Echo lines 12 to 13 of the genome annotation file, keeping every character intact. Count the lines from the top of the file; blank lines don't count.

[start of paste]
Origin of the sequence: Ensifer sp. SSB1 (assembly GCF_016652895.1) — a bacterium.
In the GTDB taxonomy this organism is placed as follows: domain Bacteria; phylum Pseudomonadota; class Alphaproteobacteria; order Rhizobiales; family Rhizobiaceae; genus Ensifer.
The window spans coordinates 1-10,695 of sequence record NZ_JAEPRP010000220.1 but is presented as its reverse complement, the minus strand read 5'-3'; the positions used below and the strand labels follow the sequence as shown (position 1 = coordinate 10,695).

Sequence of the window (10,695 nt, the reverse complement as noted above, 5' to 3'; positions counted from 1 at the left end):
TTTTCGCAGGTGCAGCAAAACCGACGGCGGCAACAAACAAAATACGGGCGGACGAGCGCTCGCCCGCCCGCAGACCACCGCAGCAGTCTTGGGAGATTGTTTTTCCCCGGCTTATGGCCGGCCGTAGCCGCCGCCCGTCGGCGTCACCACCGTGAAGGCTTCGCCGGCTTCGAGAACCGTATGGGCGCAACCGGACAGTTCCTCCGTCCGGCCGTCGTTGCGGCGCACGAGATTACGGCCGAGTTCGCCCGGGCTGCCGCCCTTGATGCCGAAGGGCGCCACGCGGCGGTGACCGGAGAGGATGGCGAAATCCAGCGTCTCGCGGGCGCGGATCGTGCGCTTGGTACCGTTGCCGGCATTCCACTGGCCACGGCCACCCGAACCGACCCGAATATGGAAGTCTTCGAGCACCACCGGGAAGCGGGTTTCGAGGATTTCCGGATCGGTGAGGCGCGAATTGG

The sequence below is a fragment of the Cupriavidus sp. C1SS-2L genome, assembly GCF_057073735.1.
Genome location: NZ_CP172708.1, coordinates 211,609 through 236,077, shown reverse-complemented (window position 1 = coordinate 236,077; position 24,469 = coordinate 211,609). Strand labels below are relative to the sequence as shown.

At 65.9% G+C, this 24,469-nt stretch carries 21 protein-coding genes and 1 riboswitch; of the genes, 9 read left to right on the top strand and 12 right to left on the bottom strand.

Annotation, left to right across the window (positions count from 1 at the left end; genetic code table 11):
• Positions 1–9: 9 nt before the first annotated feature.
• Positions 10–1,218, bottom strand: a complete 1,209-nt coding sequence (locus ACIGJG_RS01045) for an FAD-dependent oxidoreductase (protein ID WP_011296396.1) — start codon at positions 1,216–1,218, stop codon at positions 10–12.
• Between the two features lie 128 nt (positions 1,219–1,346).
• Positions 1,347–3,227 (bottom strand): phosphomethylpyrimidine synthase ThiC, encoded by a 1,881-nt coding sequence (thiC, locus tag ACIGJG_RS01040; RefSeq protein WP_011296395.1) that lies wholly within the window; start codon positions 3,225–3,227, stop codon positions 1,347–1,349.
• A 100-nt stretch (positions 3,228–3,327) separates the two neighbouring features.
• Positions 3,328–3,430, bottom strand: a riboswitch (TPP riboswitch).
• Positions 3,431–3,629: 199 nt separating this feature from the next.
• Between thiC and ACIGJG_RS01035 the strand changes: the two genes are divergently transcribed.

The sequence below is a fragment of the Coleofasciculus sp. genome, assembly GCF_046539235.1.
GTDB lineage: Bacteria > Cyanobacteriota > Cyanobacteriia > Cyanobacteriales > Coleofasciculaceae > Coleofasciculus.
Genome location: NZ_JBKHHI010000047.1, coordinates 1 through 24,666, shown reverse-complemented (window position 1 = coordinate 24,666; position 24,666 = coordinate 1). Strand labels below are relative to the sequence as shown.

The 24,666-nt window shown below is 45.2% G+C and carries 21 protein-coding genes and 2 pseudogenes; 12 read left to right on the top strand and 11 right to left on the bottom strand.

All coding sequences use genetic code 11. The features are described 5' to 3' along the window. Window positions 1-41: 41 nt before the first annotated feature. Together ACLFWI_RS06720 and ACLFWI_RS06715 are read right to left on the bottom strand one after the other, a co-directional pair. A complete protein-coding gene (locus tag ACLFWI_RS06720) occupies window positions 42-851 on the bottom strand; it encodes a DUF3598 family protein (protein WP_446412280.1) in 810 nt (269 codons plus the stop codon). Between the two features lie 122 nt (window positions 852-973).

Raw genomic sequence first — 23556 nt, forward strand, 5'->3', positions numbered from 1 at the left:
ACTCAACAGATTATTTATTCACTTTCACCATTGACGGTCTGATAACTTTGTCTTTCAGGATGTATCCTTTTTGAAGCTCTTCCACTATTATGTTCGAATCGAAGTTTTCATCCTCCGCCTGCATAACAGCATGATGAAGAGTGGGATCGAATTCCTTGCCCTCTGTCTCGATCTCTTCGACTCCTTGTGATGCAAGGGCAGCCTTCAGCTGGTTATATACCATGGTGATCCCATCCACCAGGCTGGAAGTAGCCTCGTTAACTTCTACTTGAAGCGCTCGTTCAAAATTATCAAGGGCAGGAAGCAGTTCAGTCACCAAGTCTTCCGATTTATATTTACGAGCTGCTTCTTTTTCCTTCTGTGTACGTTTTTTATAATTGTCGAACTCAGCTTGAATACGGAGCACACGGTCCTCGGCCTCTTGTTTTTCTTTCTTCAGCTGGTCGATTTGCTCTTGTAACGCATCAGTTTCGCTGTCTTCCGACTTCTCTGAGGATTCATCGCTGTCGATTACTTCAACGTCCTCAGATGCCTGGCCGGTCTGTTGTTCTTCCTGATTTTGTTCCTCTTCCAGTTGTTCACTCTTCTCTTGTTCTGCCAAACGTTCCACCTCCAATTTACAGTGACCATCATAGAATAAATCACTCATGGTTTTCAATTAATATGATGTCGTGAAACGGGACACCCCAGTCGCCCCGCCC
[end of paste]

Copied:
• Between the two features lie 128 nt (positions 1,219–1,346).
• Positions 1,347–3,227 (bottom strand): phosphomethylpyrimidine synthase ThiC, encoded by a 1,881-nt coding sequence (thiC, locus tag ACIGJG_RS01040; RefSeq protein WP_011296395.1) that lies wholly within the window; start codon positions 3,225–3,227, stop codon positions 1,347–1,349.